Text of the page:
And on the other side of that coin, let us all also refrain from undermining a brother or sister in Christ who has chosen a higher standard than we are living. That is often difficult, especially when we feel conviction or condemnation simply by being in their presence. Instead of questioning the high road they have taken, when that conviction comes upon us let us pull aside, and seek God to see if He is using their example as a way of calling us to a deeper walk of holiness.

A Transformational Love

I have shared this on Facebook before, but I feel like it is a message worth repeating.

There are lots and lots of people in the Bible and very many of their life stories are listed for us. I have quite a few that are favorites because they teach us of the goodness of God. There’s one simple story during Jesus’ ministry that always strikes me though. And it sticks with me and warms my heart, but also convicts me.

There was a man who lived in Jericho who was despised by everyone. He was lavishly wealthy primarily because as a Hebrew tax collector for the Roman government, he stole money from his Jewish brothers and padded his own pockets. One day, Jesus was passing through Jericho and the crowds came out to see Jesus as He came into town.

Zaccheaus,

bartimaeus_and_zacchaeus-luke_18_35_-_19_10a

Luke 19:1-9

being a short man, wanted a glimpse of Jesus but couldn’t see above the throng, so he climbed up a nearby Sycamore tree. As Jesus came through the streets, He parted the crowd and walked straight way to that tree. Ignoring the gasps and snarls of the people of the city, He told the most hated man there that He should come on down out of that tree and go home and prepare a meal, because Jesus would be dining there that evening. This flew all over the religious crowd. Jesus was scandalous in his love for broken people. He sought the ones who needed him the most. His love and lack of disdain for them chipped through their hardened hearts and changed them.

After Zaccheaus met with Jesus, he gave back all of the money he had stolen multiplied by 4. Who does that? Someone who has felt the love of God and been transformed by it! This evil, broken world will not be changed by our disdain and pious attitudes. But it will be changed by displaying the love of God in his Son Jesus through loving people who seem to least deserve it. 

Love Big Today!!!

pexels-photo-109919
“Beloved, if God so loved us, we also ought to love one another.” 1 John 4:11

Back to Basics: Authentic Community

Hello, my name is Gina and I…

Lately the ladies in our office have been discussing sharing and how important it is to share your life with others. Not just what you did over the weekend or the latest thing your child did, but real, authentic sharing. Sharing of struggles and hurts and dreams that did not come true. It’s easy to share our wins with others but why is it hard to share our struggles? Why is it that we always want to put on a front and not be real with the community that God has put around us?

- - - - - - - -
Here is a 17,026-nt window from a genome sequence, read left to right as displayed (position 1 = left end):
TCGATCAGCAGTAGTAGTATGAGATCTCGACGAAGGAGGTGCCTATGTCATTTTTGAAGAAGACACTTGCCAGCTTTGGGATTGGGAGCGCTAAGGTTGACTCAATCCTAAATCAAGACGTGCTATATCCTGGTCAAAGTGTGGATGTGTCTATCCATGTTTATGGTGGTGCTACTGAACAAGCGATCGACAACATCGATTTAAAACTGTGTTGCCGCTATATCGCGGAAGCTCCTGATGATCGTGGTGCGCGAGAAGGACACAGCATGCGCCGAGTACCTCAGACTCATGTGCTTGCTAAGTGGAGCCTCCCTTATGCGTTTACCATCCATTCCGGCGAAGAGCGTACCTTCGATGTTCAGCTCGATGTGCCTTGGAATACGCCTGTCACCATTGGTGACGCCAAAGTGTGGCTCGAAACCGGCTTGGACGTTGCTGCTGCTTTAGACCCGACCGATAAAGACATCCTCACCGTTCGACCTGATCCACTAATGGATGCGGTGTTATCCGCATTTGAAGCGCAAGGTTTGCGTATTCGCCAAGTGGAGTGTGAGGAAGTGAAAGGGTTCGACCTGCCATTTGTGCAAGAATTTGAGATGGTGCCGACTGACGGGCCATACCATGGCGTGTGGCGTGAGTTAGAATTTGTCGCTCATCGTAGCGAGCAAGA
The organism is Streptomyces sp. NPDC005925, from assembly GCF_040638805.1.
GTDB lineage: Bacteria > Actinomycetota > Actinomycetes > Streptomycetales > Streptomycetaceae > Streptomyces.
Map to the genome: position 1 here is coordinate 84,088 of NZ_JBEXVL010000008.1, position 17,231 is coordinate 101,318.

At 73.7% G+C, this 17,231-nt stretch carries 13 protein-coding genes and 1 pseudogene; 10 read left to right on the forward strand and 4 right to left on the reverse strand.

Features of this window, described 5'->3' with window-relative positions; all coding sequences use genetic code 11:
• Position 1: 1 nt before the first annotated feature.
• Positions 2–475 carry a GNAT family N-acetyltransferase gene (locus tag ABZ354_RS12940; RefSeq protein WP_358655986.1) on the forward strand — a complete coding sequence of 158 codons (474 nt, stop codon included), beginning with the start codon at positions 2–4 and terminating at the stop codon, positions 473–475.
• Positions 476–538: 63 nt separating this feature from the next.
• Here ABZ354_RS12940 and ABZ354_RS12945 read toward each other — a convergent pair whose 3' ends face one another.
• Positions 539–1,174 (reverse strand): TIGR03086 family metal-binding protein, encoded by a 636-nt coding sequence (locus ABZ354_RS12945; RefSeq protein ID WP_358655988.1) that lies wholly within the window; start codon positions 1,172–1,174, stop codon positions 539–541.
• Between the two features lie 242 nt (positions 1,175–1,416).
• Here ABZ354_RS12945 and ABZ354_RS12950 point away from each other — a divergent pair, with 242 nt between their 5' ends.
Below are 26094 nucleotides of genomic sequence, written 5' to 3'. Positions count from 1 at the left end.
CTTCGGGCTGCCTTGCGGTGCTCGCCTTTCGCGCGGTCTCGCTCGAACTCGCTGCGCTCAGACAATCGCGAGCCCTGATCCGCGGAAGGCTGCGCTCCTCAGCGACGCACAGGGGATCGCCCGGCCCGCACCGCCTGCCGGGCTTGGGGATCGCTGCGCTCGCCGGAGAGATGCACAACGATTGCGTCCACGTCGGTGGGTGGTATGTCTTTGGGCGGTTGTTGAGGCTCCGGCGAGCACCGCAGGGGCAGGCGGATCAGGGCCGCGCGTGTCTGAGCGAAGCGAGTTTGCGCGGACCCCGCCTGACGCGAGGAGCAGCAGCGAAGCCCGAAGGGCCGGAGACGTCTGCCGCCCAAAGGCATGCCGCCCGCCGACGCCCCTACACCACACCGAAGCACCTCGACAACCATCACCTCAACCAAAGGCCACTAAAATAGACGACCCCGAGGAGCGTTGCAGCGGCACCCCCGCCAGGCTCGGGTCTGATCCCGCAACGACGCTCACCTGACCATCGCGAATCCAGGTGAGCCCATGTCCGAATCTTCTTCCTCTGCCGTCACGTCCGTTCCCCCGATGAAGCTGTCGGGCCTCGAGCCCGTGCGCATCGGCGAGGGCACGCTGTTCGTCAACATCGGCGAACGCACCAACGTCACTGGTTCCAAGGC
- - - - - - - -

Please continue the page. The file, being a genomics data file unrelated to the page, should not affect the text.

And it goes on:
Ladies, there is someone out there who has struggled with infertility, who has lost a job, whose filed for bankruptcy, whose husband has left them, whose child is away from God, whose loved one has an addiction to drugs, pain killers, pornography, or alcohol, who has suffered a miscarriage, who is battling depression or another mental illness, who has a child with special needs, who has post-partum depression, who is struggling with having an empty nest home, whose spouse has cheated on them, who is caring for an aging parent, who has been physically or mentally abused, who has an eating disorder, who has had an abortion or an unplanned pregnancy, who is struggling with being single, who is lonely, who is grieving the death of a child, who is in an unhappy marriage – the list could go on and on. We all have stories to tell.

S9LA9E7JI0.jpg

Our Father doesn’t want us to keep these hurts and struggles bottled up inside and hidden from the world – I believe He wants us to share so we can help others and bring Him glory. Your struggle is part of your story, your testimony and your journey with Him. You never know what someone else has walked through but how are we to know who that person is unless you share? Romans 12:15 says, “Rejoice with those who rejoice [sharing others’ joy], and weep with those who weep [sharing others’ grief]” (emphasis mine).

Since this topic first came up in my life it has come up in many conversations the past few weeks and I have seen people talking about it on social media. I keep going back to work and saying – “guess what I talked about with so and so today – sharing”! I believe that the Lord can really heal our hearts and bond us together through this.